Network Rail sets out plans

for bigger, better railway in the Thames Valley


22 Mar 2013

xxxxxxxxxxxxxxxxxxxxxxxxxxxxxxxxxxxxxxx All change in Reading - Easter 2013


xxxxxxxxxxxxxxxxxxxxxxxxxxxxxxxxxxxxxxxxxxxxxxxxxxxxxxxxxxxxxxx Work at Reading 18 March 2013




Passengers in Reading are being asked to prepare themselves for 10 days of changes to train services as their new station arrives this Easter.

From Friday 29th March to Sunday 7th April, there is planned disruption to train services,

with passengers being urged to check before they travel.


From Tuesday 2nd April, commuters will be able to use the station's four new platforms, two new entrances

and a spectacular new link bridge for the first time.



Bill Henry, Network Rail programe director, said:


“We realise it will be an inconvenience to passengers to plan alternative routes

while we undertake the most ambitious part of this massive project to date.


If there was any other way that we could deliver the improvements we would do it.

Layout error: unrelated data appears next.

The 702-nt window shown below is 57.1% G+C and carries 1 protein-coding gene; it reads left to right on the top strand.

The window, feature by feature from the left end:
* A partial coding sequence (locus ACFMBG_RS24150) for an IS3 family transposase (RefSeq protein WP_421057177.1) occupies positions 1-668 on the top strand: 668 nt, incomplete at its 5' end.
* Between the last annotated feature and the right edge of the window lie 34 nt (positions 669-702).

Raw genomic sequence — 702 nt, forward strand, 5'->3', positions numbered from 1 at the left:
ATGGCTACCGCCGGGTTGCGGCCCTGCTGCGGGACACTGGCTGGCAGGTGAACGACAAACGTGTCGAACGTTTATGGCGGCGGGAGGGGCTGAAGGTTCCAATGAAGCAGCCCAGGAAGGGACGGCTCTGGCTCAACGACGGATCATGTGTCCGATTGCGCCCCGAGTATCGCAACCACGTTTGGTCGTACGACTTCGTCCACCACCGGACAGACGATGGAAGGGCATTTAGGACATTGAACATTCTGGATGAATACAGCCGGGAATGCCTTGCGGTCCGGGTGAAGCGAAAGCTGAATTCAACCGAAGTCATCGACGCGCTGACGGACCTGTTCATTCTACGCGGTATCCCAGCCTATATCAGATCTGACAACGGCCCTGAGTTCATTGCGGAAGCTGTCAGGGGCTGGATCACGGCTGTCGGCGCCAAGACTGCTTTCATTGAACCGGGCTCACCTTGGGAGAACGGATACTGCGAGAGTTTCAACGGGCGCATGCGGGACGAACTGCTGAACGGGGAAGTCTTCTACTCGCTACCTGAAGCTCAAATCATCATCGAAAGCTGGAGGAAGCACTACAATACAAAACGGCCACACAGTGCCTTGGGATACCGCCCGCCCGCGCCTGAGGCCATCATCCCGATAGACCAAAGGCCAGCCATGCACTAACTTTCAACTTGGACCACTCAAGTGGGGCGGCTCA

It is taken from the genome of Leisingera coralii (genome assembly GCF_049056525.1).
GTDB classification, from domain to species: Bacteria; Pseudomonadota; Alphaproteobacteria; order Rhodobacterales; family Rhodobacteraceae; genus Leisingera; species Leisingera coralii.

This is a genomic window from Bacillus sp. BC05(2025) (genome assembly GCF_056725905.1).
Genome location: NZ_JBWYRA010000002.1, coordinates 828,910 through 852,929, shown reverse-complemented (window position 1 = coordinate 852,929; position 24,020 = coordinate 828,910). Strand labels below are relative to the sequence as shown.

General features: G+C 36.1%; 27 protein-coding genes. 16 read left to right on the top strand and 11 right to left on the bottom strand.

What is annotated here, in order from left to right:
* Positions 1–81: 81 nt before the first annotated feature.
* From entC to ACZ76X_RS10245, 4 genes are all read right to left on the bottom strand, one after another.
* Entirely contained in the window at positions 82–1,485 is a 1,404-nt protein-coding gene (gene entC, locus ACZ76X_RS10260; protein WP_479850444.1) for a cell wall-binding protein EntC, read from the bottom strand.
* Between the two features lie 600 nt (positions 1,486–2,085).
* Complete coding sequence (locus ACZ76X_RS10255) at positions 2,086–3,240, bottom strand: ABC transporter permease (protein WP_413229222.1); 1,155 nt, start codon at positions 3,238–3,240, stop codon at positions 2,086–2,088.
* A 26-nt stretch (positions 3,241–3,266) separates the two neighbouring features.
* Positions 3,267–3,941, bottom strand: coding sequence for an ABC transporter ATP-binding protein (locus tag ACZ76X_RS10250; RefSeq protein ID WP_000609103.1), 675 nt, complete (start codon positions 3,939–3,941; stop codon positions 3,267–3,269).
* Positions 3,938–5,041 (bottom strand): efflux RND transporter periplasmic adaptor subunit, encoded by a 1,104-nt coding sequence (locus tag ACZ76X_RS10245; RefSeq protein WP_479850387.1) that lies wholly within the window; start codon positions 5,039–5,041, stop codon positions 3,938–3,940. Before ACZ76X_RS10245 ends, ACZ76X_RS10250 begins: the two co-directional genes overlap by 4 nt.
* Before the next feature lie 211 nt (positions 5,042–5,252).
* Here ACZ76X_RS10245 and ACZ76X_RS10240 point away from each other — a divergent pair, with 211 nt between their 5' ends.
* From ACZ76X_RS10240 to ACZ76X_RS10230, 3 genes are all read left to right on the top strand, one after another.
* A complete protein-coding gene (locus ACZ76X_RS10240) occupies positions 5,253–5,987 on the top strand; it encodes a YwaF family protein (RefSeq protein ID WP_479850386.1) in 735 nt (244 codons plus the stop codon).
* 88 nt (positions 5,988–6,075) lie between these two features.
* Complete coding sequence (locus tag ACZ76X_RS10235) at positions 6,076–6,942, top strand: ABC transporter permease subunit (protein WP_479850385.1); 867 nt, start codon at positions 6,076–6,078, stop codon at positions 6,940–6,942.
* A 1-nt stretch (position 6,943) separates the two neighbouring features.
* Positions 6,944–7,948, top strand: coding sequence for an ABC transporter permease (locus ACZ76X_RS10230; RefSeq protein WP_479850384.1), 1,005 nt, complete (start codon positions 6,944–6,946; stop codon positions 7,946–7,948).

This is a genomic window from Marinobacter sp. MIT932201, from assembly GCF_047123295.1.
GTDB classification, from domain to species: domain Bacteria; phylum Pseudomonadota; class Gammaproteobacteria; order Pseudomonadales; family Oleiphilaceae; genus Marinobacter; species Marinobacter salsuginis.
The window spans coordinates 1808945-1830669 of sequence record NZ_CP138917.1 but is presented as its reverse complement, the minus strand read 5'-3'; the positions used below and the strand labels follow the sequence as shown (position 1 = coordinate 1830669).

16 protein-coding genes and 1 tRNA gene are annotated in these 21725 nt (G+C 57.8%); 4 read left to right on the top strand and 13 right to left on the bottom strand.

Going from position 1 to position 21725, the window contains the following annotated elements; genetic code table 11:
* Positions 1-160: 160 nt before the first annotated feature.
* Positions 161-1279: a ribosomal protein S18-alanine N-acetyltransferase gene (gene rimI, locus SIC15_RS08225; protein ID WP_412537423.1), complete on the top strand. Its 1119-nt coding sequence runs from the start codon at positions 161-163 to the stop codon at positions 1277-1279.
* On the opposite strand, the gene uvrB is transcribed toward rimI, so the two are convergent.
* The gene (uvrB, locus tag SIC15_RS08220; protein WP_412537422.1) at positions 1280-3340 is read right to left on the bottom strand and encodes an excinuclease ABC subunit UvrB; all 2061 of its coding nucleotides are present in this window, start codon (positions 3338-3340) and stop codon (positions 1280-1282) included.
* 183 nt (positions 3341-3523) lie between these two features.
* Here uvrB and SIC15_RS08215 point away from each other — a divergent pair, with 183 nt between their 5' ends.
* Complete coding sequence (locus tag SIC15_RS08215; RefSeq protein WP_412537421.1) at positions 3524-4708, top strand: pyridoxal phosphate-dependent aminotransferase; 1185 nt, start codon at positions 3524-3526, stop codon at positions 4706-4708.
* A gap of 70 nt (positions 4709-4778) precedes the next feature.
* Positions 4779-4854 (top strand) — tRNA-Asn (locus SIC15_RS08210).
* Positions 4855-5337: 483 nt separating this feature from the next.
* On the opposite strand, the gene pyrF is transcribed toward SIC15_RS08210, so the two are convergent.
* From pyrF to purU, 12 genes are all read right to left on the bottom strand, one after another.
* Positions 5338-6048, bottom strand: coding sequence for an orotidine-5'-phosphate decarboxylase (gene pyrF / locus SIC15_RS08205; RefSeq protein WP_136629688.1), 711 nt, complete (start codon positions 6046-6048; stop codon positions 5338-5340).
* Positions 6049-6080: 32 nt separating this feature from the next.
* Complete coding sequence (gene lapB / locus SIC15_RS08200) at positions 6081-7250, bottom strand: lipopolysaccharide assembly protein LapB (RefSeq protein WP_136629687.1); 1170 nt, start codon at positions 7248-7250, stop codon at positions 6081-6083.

But passengers should understand that during the 10 days of disruption to train services

we plan to achieve as much as we could in 20 weekends of work.


“By compressing together the work we need to do we are on target to finish the upgrades one year ahead of schedule in 2015.


This Easter is an historic one at Reading – as it will see the wonderful new parts of the station being opened to the public for the first time.


It will also see the biggest commissioning of new track, signalling and infrastructure works at one time in the history of Network Rail.

We have a huge task ahead of us, but all of this is only possible through the patience of the travelling public and for that I would like to thank them.”


During the ten-day period, the platforms that trains arrive into and depart from will change,

and passengers are being asked to check which platform their trains will depart from on arrival at the station.

First Great Western will have staff on hand to help customers while they get used to the changes.



First Great Western managing director, Mark Hopwood, said:


“The works taking place over Easter are the most extensive phase of the upgrade scheme to date.

Network Rail is doing a fantastic job improving Reading station and we're looking forward to unveiling the latest phase

in the redevelopment of our station to customers after Easter.